One of the reasons the notes app as I mentioned before was convenient for iPhone was because of the ability to auto-sync the data in notes between all devices. As someone that works in IT and also someone that uses their machines extensively, I rely very heavily on my computers and like most busy professionals, I have a lot to access and a lot I need to track and organize. So when I update a note on the note app it automatically syncs with my laptop, my desktop, and every other device I that I use. Its convenient and it works wonders for me because I am always in and out of apps bouncing around from site to site, multi-tasking, you name it I’m doing it online. While this is convenient this is also insecure. If someone happens to guess the numeric code to my phone they could easily access the note app and have a field day with my data. One benefit to the iPhone is the use of TouchID, which I absolutely love because of the speed and convenience. Most if not all of the apps on my iPhone have “Touch ID” enabled, which calls for your unique finger print in order to use the app. The note app itself for iPhone does not have any security around it so you have to rely on your pin number or Touch ID that you use to log into your phone to keep your data safe.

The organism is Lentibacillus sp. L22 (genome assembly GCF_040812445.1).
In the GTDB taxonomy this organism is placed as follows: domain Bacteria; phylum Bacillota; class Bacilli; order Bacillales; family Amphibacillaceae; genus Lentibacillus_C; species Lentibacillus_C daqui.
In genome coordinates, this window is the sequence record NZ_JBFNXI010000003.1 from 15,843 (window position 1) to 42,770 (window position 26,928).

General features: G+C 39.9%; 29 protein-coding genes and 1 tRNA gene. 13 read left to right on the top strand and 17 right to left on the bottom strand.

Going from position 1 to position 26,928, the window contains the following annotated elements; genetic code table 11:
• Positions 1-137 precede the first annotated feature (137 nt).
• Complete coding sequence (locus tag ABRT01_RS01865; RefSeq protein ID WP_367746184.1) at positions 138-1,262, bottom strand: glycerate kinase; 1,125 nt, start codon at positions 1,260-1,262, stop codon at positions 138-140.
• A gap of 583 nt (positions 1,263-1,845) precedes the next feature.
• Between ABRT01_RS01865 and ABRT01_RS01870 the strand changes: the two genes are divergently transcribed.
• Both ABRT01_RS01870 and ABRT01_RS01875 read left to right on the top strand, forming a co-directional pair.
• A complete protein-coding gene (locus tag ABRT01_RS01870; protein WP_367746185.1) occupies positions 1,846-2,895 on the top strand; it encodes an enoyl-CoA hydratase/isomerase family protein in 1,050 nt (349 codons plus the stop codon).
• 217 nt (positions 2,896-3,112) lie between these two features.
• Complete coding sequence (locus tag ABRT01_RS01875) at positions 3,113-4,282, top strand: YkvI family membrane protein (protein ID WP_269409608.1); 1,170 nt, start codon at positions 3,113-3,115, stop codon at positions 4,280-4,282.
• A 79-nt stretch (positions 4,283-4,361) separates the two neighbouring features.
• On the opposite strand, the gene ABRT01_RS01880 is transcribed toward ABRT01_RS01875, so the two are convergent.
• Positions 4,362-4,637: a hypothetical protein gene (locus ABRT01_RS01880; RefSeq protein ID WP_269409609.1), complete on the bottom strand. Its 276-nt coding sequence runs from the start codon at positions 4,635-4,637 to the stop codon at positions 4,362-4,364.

The other thing with passwords is that it’s almost impossible to use every allowable character for a password that a website will take–so in other words the max allowable characters that are allowed, make the password complex, and remember it every time you need to login somewhere. To do this you would have to write it down, unless you had a beyond amazingly normal memory–which of course if that was the case you’re probably a super-mathematical number crunching genius on the verge of coming up with a cure for cancer. Which, if that was the case, you could probably pay someone to write your passwords down for you. Which might not be all that insecure either…